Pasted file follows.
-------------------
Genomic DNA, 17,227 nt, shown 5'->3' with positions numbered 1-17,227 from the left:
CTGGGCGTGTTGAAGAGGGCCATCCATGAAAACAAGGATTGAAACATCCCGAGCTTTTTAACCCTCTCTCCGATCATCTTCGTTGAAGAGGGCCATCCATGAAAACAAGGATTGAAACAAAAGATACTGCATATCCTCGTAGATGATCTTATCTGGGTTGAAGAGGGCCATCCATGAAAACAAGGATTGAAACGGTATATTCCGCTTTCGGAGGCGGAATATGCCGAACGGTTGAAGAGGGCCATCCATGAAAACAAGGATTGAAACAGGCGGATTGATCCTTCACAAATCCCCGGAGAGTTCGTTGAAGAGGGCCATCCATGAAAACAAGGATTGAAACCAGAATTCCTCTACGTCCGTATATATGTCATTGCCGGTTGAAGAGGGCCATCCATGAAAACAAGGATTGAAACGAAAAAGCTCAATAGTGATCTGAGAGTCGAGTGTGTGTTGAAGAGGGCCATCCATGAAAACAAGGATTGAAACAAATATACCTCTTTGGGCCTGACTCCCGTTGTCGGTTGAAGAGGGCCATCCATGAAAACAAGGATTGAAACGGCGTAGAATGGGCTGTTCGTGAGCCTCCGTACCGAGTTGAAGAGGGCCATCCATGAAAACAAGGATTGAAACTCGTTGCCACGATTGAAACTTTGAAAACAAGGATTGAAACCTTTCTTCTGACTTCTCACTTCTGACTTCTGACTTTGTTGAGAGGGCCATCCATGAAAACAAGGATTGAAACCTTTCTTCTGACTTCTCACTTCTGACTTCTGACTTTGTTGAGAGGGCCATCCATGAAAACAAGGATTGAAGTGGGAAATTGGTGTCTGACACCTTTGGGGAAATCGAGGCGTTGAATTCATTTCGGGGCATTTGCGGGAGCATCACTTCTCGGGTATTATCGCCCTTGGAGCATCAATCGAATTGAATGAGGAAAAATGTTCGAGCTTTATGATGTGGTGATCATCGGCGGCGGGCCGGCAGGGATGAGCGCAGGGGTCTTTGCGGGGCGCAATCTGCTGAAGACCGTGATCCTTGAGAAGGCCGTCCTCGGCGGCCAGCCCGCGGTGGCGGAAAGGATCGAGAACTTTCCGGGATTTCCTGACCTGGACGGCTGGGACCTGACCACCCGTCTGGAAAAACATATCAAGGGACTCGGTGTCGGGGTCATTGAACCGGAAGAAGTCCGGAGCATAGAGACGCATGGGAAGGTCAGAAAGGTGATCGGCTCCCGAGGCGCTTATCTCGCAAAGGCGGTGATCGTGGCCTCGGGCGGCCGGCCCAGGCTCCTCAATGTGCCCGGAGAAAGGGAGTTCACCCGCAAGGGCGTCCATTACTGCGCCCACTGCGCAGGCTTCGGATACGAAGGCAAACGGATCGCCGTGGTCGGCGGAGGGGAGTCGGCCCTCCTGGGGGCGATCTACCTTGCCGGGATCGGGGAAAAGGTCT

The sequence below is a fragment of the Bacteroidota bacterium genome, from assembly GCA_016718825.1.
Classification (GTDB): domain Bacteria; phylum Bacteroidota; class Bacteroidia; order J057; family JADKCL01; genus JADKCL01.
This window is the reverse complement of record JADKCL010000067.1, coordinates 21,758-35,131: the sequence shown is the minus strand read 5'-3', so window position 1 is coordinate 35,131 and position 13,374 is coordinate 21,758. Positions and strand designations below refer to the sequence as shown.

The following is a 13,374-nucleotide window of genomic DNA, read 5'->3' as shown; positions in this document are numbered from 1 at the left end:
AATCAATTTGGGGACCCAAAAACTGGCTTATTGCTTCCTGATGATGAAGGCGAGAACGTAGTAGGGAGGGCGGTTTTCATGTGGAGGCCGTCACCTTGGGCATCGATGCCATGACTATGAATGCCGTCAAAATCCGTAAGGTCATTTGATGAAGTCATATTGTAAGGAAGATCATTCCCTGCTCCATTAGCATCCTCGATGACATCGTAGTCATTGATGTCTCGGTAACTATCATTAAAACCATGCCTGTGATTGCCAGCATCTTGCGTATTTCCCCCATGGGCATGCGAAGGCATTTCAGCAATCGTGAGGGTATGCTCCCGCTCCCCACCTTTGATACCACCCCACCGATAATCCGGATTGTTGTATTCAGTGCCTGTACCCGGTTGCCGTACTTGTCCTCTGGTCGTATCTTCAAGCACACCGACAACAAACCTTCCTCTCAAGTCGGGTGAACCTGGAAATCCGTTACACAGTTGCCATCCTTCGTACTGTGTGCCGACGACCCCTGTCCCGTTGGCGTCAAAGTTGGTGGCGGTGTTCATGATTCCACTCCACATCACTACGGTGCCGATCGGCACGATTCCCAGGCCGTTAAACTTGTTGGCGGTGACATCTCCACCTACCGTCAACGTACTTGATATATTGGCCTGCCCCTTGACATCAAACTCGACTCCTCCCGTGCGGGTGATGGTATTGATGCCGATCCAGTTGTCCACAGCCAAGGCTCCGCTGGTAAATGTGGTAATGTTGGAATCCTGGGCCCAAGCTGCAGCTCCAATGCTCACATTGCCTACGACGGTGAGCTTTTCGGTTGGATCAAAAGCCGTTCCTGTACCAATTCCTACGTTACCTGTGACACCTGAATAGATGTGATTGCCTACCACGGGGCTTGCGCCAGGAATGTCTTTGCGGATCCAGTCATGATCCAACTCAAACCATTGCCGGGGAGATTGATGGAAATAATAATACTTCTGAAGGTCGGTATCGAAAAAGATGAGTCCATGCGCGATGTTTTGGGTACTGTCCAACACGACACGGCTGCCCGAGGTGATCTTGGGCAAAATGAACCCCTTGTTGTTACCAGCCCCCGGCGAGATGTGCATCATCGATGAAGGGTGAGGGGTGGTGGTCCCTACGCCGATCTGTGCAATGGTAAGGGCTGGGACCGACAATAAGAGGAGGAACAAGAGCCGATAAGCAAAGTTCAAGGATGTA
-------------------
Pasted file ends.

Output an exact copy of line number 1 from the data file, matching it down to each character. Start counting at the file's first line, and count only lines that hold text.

Genomic DNA, 17,227 nt, shown 5'->3' with positions numbered 1-17,227 from the left: